Date of Conferral



Doctor of Education (Ed.D.)




Cheryl Bullock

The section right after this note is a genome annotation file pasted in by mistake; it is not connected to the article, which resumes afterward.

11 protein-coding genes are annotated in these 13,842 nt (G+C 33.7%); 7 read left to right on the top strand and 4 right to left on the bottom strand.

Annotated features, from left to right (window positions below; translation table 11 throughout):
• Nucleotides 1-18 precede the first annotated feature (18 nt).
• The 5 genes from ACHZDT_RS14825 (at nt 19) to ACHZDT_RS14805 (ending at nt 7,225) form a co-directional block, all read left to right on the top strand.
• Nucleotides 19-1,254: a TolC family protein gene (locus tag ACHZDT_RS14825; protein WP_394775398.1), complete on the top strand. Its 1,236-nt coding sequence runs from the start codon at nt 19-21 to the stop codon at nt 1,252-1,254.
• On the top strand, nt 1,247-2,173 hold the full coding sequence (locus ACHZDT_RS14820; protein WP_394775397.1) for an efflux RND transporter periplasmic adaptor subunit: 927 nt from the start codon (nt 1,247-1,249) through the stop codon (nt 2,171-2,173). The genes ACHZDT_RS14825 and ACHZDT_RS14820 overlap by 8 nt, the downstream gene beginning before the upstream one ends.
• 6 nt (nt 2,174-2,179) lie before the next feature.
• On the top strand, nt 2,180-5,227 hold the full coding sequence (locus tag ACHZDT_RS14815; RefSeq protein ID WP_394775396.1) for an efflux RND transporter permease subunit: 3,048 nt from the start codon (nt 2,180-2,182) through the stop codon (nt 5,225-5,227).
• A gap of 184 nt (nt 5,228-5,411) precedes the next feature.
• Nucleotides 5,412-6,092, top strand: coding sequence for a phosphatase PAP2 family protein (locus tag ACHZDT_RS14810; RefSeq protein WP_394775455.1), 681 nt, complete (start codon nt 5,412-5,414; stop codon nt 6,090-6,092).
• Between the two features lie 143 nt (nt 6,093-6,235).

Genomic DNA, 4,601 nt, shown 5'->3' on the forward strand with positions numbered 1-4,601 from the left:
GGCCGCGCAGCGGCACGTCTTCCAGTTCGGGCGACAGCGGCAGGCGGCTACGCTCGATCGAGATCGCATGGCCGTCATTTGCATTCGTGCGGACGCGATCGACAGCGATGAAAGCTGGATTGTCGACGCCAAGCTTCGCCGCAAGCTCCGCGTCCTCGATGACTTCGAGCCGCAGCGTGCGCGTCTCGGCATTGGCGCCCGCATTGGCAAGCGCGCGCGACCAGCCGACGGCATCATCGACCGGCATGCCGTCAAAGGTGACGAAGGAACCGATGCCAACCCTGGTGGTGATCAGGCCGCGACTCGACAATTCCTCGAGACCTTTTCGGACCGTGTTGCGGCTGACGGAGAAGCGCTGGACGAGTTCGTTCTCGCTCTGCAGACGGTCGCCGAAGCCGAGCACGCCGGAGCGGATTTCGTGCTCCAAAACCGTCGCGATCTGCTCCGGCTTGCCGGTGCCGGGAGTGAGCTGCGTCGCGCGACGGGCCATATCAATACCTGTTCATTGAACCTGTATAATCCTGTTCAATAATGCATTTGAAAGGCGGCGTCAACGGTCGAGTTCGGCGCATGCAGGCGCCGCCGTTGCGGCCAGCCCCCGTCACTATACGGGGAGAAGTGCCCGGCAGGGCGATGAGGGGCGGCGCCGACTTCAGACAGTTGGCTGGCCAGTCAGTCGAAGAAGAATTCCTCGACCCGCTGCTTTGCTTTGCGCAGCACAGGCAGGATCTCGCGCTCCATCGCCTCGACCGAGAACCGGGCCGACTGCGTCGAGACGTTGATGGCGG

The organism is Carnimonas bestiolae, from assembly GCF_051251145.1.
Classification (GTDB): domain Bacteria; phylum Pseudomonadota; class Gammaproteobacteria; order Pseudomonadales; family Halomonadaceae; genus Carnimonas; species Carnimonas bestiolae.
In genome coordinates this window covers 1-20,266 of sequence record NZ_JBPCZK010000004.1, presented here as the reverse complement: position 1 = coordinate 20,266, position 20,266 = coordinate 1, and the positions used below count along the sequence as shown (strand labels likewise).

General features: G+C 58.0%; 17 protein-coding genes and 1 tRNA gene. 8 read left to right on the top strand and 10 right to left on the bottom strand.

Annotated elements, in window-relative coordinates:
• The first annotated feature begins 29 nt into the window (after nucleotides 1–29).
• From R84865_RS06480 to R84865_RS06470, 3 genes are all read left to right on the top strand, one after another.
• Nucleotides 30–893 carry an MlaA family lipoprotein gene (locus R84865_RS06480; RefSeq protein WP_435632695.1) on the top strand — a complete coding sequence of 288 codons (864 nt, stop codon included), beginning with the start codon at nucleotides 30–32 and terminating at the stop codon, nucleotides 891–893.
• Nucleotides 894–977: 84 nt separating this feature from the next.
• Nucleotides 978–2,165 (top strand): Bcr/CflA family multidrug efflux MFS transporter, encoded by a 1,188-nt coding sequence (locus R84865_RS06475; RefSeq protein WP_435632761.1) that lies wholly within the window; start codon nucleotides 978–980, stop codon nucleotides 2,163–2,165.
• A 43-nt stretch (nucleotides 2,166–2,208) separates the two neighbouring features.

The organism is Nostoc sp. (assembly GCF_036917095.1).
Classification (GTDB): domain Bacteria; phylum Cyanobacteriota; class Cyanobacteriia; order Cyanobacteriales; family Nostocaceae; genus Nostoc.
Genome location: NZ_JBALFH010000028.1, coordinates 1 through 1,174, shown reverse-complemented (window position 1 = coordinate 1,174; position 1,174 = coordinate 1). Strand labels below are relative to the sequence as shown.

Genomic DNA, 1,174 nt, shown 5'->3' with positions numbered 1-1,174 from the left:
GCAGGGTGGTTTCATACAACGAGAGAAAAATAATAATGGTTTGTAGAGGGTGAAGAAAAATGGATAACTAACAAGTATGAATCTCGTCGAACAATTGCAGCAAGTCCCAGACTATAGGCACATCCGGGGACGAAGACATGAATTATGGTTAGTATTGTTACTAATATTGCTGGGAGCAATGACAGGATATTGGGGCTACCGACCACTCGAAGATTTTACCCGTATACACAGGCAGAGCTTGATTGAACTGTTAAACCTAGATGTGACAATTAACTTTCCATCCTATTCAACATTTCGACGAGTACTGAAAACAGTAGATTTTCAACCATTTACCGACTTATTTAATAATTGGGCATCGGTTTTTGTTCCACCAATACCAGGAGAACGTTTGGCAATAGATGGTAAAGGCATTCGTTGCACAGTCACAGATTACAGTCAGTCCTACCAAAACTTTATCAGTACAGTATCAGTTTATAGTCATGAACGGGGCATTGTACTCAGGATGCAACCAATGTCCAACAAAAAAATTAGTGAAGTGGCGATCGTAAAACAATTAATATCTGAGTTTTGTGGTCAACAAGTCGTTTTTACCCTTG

Until 2014, admission requirements for the educator preparation program at a university in the north central United States included a minimum competency level on the Praxis I basic skills writing test and completion of one general education writing course. However, evidence from the university's ETS reports showed that less than 60% of students as first-time test-takers met the required score. The purpose of this study was to assess the effectiveness of the required writing course in assisting students to meet the Praxis I writing competencies. In 2014, the ETS Core Academic Skills for Educators test replaced the Praxis I. Because only 3 years of accumulated data on 88 examinees were available for the new test, the Praxis I writing test was used for this study. The learning theories of Albert Bandura, Jerome Bruner, John Dewey, and Lev Vygotsky guided the study. Utilization-focused program evaluation was used to investigate the problem. Data collected in this study were 5 faculty interviews, 2 student focus groups, and archival institutional data and national student engagement survey data. Data analysis was completed using curricular mapping and Atlas.ti 7 software. Findings indicated that the general education writing course did not provide students with the skills needed to meet minimum competency on Praxis I writing test. The study project, a curriculum plan for an education course, was developed to address test preparation and students' writing competency. The positive social change implications of this project are to increase the number of successful first-time test-takers on the writing test and to initiate collaborative discussions that would drive partnerships regarding the development of smooth transitions of writing expectations across K-16 institutions.